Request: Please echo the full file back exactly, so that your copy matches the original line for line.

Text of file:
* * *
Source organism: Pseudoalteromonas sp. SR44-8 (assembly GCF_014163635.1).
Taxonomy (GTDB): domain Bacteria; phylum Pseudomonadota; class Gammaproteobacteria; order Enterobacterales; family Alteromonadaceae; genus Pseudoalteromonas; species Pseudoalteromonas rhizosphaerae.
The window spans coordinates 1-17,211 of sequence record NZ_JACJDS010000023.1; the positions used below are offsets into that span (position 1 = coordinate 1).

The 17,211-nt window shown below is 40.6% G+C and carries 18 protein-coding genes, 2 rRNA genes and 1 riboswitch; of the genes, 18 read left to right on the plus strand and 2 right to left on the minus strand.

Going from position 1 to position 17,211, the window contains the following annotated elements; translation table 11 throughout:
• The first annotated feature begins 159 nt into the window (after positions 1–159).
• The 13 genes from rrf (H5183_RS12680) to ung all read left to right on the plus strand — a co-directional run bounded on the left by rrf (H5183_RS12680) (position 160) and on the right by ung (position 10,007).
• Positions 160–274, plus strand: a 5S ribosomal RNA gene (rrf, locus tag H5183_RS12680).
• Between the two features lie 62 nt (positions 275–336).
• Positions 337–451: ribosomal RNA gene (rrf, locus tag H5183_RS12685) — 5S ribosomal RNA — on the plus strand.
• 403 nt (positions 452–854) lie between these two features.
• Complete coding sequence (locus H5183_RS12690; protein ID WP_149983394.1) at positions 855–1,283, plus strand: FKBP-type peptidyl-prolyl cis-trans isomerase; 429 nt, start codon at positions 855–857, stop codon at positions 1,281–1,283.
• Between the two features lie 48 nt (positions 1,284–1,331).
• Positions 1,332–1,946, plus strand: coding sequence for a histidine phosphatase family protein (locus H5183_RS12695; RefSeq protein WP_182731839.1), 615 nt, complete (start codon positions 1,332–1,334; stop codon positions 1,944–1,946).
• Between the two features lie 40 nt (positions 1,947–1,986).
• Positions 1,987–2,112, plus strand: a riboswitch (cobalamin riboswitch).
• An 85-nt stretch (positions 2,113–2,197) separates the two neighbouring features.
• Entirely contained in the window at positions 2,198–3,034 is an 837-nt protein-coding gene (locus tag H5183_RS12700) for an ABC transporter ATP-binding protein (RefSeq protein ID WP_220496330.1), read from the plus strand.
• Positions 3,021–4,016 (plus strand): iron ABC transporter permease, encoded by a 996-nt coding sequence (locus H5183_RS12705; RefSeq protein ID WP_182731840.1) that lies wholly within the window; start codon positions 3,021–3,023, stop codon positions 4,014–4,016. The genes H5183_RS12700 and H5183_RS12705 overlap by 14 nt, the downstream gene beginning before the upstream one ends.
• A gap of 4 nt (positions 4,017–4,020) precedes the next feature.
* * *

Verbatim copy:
Source organism: Pseudoalteromonas sp. SR44-8 (assembly GCF_014163635.1).
Taxonomy (GTDB): domain Bacteria; phylum Pseudomonadota; class Gammaproteobacteria; order Enterobacterales; family Alteromonadaceae; genus Pseudoalteromonas; species Pseudoalteromonas rhizosphaerae.
The window spans coordinates 1-17,211 of sequence record NZ_JACJDS010000023.1; the positions used below are offsets into that span (position 1 = coordinate 1).

The 17,211-nt window shown below is 40.6% G+C and carries 18 protein-coding genes, 2 rRNA genes and 1 riboswitch; of the genes, 18 read left to right on the plus strand and 2 right to left on the minus strand.

Going from position 1 to position 17,211, the window contains the following annotated elements; translation table 11 throughout:
• The first annotated feature begins 159 nt into the window (after positions 1–159).
• The 13 genes from rrf (H5183_RS12680) to ung all read left to right on the plus strand — a co-directional run bounded on the left by rrf (H5183_RS12680) (position 160) and on the right by ung (position 10,007).
• Positions 160–274, plus strand: a 5S ribosomal RNA gene (rrf, locus tag H5183_RS12680).
• Between the two features lie 62 nt (positions 275–336).
• Positions 337–451: ribosomal RNA gene (rrf, locus tag H5183_RS12685) — 5S ribosomal RNA — on the plus strand.
• 403 nt (positions 452–854) lie between these two features.
• Complete coding sequence (locus H5183_RS12690; protein ID WP_149983394.1) at positions 855–1,283, plus strand: FKBP-type peptidyl-prolyl cis-trans isomerase; 429 nt, start codon at positions 855–857, stop codon at positions 1,281–1,283.
• Between the two features lie 48 nt (positions 1,284–1,331).
• Positions 1,332–1,946, plus strand: coding sequence for a histidine phosphatase family protein (locus H5183_RS12695; RefSeq protein WP_182731839.1), 615 nt, complete (start codon positions 1,332–1,334; stop codon positions 1,944–1,946).
• Between the two features lie 40 nt (positions 1,947–1,986).
• Positions 1,987–2,112, plus strand: a riboswitch (cobalamin riboswitch).
• An 85-nt stretch (positions 2,113–2,197) separates the two neighbouring features.
• Entirely contained in the window at positions 2,198–3,034 is an 837-nt protein-coding gene (locus tag H5183_RS12700) for an ABC transporter ATP-binding protein (RefSeq protein ID WP_220496330.1), read from the plus strand.
• Positions 3,021–4,016 (plus strand): iron ABC transporter permease, encoded by a 996-nt coding sequence (locus H5183_RS12705; RefSeq protein ID WP_182731840.1) that lies wholly within the window; start codon positions 3,021–3,023, stop codon positions 4,014–4,016. The genes H5183_RS12700 and H5183_RS12705 overlap by 14 nt, the downstream gene beginning before the upstream one ends.
• A gap of 4 nt (positions 4,017–4,020) precedes the next feature.